2. Farage has undermined democracy several times, and Johnson speaks of proroguing parliament! Both have colluded with questionable characters, Boris with the likes of far-right Steve Bannon, and Farage has links to the Russians and has benefitted from Russian money. Both have done far more than anyone to subvert British interests. Even IF Javed’s criticisms of CAGE and MEND were valid, Farage in contrast makes them look like amateurs! Yet not only is he not a security threat but instead declared a sincere officer of the empire?! What is it exactly – the colour of his skin or it that his interests are actually shared by Javed (which would say a lot about Javed)?
  3. Javed endorses Boris Johnson and praises Farage, both of whom have been a major force in “the barely masked racism of nationalism” which Javed claims to want to avoid. These two agents of Trump and Putin are celebrated, yet some paltry Muslim organisations attract the ire of the government and are branded as significant threats? You couldn’t make this up!

The fact that Javed singles out Muslims organisations but praises Farage in the same speech on countering extremism speaks volumes. It tells us much of what we need to know about the underlying agenda and premises of the strategy he supports. If “people are getting angrier about more things – and extremists are quick to try and exploit that” then a good idea would be not to play into it even more. Speeches like this are uninformed and ideologically driven, badly written, and send the chilling message to us ALL that if (for the now) you’re a Muslim and you’re critical of rightwing government policies, or refuse to kow-tow the government line/narrative, the government will demonise you and curtail your (illusory) freedoms. Submit or be got. And it’s only a matter of time until this is extended to other critical groups in British civic society.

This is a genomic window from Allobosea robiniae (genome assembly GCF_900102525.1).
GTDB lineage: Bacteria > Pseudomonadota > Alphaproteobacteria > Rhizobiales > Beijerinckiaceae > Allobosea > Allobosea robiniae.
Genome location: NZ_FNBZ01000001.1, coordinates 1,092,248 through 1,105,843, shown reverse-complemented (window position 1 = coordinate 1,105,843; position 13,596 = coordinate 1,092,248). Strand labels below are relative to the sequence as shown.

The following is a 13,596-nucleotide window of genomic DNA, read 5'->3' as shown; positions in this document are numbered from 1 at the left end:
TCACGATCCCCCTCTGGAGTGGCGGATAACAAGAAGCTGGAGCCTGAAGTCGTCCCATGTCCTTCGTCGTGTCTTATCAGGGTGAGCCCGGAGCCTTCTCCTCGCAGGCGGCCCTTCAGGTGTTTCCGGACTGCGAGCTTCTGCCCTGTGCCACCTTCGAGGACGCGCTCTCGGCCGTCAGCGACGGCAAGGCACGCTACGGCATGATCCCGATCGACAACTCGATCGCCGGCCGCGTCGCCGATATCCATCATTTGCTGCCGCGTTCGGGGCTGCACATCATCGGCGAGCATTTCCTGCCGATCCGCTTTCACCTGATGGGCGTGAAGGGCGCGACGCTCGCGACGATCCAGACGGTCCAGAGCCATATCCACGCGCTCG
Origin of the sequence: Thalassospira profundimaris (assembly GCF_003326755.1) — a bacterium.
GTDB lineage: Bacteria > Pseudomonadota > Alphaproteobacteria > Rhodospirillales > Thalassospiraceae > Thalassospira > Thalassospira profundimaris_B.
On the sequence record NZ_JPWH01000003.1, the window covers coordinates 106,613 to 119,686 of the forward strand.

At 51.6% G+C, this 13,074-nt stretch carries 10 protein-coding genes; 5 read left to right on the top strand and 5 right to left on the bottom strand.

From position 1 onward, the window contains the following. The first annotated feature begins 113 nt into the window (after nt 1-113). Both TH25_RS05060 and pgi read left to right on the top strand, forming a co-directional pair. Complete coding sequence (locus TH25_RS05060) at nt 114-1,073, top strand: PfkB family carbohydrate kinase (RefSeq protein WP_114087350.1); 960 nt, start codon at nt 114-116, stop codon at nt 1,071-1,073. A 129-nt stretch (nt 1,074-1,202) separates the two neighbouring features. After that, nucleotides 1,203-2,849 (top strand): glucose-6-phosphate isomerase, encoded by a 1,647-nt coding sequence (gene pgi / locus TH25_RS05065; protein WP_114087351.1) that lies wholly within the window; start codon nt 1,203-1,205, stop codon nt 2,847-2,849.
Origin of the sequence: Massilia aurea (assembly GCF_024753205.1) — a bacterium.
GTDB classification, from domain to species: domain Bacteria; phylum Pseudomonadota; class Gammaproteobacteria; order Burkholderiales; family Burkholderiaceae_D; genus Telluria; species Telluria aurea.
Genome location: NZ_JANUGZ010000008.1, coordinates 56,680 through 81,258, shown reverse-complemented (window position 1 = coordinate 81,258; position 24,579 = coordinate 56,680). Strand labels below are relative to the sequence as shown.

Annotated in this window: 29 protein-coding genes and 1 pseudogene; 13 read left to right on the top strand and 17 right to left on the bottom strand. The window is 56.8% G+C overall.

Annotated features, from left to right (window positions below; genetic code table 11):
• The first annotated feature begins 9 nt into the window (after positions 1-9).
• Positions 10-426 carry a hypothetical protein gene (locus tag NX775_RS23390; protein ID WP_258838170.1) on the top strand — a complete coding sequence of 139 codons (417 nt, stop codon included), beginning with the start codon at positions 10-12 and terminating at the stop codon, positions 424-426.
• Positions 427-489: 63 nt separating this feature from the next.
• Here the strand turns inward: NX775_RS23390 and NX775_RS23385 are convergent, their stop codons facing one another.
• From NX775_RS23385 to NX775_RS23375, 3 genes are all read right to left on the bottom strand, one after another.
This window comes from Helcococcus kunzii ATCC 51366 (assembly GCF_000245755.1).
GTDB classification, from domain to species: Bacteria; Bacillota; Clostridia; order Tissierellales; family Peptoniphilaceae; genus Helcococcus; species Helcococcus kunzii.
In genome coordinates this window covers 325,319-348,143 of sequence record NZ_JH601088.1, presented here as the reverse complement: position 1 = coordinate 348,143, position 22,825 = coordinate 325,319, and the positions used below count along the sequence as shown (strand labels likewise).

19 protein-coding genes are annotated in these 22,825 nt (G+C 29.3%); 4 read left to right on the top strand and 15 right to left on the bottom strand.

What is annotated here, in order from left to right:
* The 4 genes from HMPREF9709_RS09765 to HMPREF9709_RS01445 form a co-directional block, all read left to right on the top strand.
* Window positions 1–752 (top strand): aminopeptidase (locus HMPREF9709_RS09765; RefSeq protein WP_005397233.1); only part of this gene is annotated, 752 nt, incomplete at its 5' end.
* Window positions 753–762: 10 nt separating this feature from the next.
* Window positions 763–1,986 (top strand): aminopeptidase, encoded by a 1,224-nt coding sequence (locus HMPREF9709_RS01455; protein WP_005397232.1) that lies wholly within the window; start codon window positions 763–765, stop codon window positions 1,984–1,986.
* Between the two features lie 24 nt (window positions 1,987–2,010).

Of course, there’s far more that can be said of the speech which can be embarrassingly dissected – clearly Javed needs a new speechwriter and some better advisors. But this is premised on the very charitable take that he’s simply misinformed.

The other logical and more likely explanation is that the Tory government continues its lurch to the right with Javed at the forefront as Home Secretary.

Intelligent and civilised resistance to this lurch is not futile. It’s a duty on us all.